Differences and Similarities

What are the similarities and differences between Humanist Hypnosis and other types of Hypnosis, such as Classic Hypnosis or Ericksonian Hypnosis?

  • Humanist Hypnosis is a therapeutic and coaching technique.
  • Humanist Hypnosis is a type of Hypnosis, suitable for all people and situations, and applies to children, adolescents and adults without any particular conditions.
  • Humanist Hypnosis is most effective for very logical, rational, Cartesian people or those in fear of letting go.
  • Humanist Hypnosis may be the only type of psychotherapy whose foundations are scientific and can be demonstrated experimentally.
  • Humanist Hypnosis is a way of accessing the Unconscious, but also the Higher Consciousness in terms of a global information field.
  • No one loses consciousness in Humanist Hypnosis, quite the contrary.
  • There is no hypnotic suggestions in Humanist Hypnosis, no subliminal technics or manipulation of the Unconscious by the hypnotherapist.
  • Humanist hypnotic inductions seek to “raise consciousness” instead of further “put the person to sleep”.
  • Understandings are important in Humanist Hypnosis, and meaning is therapeutic. In this way, Humanist Hypnosis is an equally pedagogical approach.
  • The therapist in Humanist Hypnosis is a guide and the patient acts on themselves independently with the help of the therapist.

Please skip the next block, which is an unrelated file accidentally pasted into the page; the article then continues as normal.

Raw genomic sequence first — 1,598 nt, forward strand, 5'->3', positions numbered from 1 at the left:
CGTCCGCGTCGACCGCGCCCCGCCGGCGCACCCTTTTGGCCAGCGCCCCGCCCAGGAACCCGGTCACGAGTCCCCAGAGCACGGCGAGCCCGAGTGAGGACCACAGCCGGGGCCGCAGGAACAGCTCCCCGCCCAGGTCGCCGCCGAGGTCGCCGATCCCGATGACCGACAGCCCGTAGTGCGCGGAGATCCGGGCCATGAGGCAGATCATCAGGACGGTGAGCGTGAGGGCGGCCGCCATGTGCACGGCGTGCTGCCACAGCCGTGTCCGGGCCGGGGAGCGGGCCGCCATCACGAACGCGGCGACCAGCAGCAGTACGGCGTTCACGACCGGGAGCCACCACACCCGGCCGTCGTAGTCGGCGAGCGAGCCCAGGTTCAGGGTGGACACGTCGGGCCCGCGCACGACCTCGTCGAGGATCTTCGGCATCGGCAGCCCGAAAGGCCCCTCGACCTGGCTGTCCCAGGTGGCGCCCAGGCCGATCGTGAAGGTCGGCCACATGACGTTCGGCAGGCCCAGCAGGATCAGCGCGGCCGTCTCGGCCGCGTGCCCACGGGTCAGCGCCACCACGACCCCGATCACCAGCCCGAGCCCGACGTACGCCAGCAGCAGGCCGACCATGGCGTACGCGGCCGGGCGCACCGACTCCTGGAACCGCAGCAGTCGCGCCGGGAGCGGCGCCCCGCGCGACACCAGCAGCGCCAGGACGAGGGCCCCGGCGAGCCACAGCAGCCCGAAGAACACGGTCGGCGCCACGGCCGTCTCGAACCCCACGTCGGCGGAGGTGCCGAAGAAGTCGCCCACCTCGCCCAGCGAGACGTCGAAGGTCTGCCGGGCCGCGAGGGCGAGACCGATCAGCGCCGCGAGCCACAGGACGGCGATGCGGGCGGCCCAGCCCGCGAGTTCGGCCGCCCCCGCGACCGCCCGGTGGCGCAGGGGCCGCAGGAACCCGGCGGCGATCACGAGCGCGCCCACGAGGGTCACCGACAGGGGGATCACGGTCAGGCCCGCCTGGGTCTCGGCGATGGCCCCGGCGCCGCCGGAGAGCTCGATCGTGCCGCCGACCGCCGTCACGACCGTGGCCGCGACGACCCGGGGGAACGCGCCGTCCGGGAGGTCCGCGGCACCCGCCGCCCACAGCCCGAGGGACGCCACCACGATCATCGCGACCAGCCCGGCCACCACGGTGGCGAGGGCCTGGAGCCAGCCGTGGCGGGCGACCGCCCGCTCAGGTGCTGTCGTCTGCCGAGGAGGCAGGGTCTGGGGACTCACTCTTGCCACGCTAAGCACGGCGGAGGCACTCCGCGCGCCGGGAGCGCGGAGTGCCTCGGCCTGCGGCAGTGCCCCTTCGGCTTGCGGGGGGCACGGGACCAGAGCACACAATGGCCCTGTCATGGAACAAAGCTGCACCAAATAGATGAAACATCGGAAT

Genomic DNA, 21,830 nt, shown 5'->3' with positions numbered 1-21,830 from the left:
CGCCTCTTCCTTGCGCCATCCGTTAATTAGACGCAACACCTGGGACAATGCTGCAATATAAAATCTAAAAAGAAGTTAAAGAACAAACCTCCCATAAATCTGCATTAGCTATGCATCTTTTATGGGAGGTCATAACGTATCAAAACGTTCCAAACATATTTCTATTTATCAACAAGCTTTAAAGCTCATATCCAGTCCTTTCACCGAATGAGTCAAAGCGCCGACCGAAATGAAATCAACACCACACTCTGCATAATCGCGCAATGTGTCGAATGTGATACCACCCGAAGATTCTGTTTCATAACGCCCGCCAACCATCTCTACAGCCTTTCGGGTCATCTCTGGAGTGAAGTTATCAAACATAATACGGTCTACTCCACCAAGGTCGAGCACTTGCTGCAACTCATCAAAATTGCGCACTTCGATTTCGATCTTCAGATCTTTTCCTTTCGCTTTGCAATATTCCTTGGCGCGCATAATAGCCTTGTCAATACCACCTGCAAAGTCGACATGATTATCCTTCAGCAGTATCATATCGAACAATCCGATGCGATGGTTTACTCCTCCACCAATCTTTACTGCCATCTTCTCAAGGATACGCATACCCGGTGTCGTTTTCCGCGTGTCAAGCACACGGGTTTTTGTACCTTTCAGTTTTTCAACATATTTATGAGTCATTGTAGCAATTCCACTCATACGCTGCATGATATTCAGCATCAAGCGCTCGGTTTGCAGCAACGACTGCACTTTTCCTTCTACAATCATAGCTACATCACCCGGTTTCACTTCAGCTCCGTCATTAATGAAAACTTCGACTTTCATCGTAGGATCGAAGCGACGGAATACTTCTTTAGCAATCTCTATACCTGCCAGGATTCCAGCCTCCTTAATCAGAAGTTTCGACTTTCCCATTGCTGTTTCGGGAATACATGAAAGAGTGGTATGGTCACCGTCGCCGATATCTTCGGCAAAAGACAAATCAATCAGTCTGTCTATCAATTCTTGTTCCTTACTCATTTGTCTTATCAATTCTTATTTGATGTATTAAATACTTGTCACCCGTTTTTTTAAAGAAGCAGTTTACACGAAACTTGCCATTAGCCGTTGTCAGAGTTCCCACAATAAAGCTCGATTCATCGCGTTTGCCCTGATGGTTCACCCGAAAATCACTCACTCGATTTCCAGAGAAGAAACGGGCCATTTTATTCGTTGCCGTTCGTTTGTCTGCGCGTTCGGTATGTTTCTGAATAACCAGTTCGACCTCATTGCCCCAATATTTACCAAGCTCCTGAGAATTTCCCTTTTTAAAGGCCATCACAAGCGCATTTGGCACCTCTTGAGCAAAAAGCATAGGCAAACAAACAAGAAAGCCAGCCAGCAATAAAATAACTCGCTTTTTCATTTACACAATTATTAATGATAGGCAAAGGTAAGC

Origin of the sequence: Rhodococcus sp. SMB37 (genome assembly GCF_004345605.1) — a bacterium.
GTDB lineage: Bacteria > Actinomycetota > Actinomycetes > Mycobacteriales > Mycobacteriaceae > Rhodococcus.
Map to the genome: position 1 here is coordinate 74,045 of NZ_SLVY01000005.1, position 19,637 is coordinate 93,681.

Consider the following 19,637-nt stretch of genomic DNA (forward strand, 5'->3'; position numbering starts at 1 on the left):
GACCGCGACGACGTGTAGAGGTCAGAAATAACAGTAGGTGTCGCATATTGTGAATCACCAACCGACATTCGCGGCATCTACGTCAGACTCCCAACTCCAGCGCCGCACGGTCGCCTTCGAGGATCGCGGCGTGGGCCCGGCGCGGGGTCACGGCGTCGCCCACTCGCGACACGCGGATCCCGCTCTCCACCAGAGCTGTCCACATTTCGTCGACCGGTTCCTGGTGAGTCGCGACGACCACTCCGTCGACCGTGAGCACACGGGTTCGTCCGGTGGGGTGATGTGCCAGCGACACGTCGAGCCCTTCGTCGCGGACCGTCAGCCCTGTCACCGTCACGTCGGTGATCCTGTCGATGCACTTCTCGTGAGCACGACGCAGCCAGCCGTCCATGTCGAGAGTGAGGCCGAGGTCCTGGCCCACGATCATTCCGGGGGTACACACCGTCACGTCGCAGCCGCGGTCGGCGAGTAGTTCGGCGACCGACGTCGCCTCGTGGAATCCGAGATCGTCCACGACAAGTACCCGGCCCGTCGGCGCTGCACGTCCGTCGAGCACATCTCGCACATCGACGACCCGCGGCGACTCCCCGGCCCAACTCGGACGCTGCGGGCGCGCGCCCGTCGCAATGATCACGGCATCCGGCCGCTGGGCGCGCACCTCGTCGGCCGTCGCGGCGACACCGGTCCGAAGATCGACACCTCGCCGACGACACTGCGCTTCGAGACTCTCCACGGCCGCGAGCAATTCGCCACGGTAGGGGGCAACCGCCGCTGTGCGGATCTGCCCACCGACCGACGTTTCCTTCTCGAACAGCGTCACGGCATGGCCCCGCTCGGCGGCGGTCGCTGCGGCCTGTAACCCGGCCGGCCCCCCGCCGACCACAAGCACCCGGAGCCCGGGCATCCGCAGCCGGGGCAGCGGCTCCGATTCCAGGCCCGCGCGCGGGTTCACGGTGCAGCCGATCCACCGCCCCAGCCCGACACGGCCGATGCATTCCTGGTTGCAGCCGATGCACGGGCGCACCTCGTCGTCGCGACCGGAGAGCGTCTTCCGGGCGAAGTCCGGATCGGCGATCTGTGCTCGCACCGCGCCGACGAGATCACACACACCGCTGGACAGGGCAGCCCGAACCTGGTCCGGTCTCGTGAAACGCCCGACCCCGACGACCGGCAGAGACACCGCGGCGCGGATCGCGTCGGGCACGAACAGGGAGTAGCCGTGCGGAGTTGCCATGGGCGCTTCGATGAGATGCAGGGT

• Humanist Hypnosis provides a logical structure for understanding the phenomena that individuals may experience during their hypnosis experiences and in their lives.


American therapeutic approaches allow rapid changes through the use of mechanical techniques that do not require an understanding (or even knowledge) of psychology. “Whatever the whys and wherefores, only the how interests us” say Ericksonian and NLP practitioners
It is clear that although it facilitates the process of learning, which explains their popularity, such a shallow approach cannot address the underlying problems that many people experience ( in relation to their education, the structure of their Unconscious, which is tied to their life history, “family loyalties”, etc.).

Although it preserves the rapid response of “brief therapies”, Humanist Hypnosis is deeply rooted in European tradition (Freud, Jung, etc.), which is imbued with a profound and existential meaning and significance.

It also reflects the millenary experience of the first philosopher-therapists, most notably those from ancient Greece, who already depicted Consciousness (Thales, Pythagoras, Plato, Xenocrat, etc.).

And more recently, the fundamentals of Humanist cosmology can be traced back to Leibniz and Pierre Janet and to Quantum Physics discoveries made over the last century.

It is, however, the first time since a new form of Hypnosis incorporates all these aspects in a therapy-friendly way.

Humanist Hypnosis, as hypnotherapy, addresses both emotional health and support during physical illnesses – and it does so by considering many of the person’s psychological criteria, most commonly found in psychology or psychoanalysis.
It is also the only type of Hypnosis that is applied by unifying the person (and not dissociating them), and that is crucial: